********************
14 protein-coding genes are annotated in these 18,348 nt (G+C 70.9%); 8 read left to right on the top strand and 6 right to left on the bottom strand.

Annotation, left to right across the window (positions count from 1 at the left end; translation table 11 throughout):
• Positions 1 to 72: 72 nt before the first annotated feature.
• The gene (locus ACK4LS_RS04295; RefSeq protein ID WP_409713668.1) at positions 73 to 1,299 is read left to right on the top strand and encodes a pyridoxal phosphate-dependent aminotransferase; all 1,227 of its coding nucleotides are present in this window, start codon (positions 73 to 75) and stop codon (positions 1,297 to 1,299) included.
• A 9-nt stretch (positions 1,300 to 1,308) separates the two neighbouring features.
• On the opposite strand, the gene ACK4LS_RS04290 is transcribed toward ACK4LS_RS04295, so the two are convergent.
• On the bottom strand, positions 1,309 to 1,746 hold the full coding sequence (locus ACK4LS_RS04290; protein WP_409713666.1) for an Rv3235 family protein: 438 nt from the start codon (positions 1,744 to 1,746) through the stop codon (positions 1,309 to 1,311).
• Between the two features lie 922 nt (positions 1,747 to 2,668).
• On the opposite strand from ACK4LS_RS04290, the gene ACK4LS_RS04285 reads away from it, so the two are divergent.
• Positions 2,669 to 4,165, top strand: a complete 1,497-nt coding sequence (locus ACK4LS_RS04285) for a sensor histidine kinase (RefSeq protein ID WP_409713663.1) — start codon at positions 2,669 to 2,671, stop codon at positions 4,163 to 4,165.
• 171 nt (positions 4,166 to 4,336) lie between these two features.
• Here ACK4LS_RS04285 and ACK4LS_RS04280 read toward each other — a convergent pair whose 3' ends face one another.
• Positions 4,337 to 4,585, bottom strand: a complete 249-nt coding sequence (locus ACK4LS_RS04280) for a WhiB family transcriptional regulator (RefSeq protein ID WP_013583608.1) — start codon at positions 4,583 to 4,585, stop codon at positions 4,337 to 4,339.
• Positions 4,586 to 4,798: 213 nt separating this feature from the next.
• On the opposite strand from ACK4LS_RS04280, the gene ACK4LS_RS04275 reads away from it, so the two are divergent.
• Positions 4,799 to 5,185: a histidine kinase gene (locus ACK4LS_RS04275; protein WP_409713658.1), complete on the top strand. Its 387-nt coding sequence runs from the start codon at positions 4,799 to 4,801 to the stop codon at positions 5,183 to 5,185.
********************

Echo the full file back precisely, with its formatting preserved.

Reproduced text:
14 protein-coding genes are annotated in these 18,348 nt (G+C 70.9%); 8 read left to right on the top strand and 6 right to left on the bottom strand.

Annotation, left to right across the window (positions count from 1 at the left end; translation table 11 throughout):
• Positions 1 to 72: 72 nt before the first annotated feature.
• The gene (locus ACK4LS_RS04295; RefSeq protein ID WP_409713668.1) at positions 73 to 1,299 is read left to right on the top strand and encodes a pyridoxal phosphate-dependent aminotransferase; all 1,227 of its coding nucleotides are present in this window, start codon (positions 73 to 75) and stop codon (positions 1,297 to 1,299) included.
• A 9-nt stretch (positions 1,300 to 1,308) separates the two neighbouring features.
• On the opposite strand, the gene ACK4LS_RS04290 is transcribed toward ACK4LS_RS04295, so the two are convergent.
• On the bottom strand, positions 1,309 to 1,746 hold the full coding sequence (locus ACK4LS_RS04290; protein WP_409713666.1) for an Rv3235 family protein: 438 nt from the start codon (positions 1,744 to 1,746) through the stop codon (positions 1,309 to 1,311).
• Between the two features lie 922 nt (positions 1,747 to 2,668).
• On the opposite strand from ACK4LS_RS04290, the gene ACK4LS_RS04285 reads away from it, so the two are divergent.
• Positions 2,669 to 4,165, top strand: a complete 1,497-nt coding sequence (locus ACK4LS_RS04285) for a sensor histidine kinase (RefSeq protein ID WP_409713663.1) — start codon at positions 2,669 to 2,671, stop codon at positions 4,163 to 4,165.
• 171 nt (positions 4,166 to 4,336) lie between these two features.
• Here ACK4LS_RS04285 and ACK4LS_RS04280 read toward each other — a convergent pair whose 3' ends face one another.
• Positions 4,337 to 4,585, bottom strand: a complete 249-nt coding sequence (locus ACK4LS_RS04280) for a WhiB family transcriptional regulator (RefSeq protein ID WP_013583608.1) — start codon at positions 4,583 to 4,585, stop codon at positions 4,337 to 4,339.
• Positions 4,586 to 4,798: 213 nt separating this feature from the next.
• On the opposite strand from ACK4LS_RS04280, the gene ACK4LS_RS04275 reads away from it, so the two are divergent.
• Positions 4,799 to 5,185: a histidine kinase gene (locus ACK4LS_RS04275; protein WP_409713658.1), complete on the top strand. Its 387-nt coding sequence runs from the start codon at positions 4,799 to 4,801 to the stop codon at positions 5,183 to 5,185.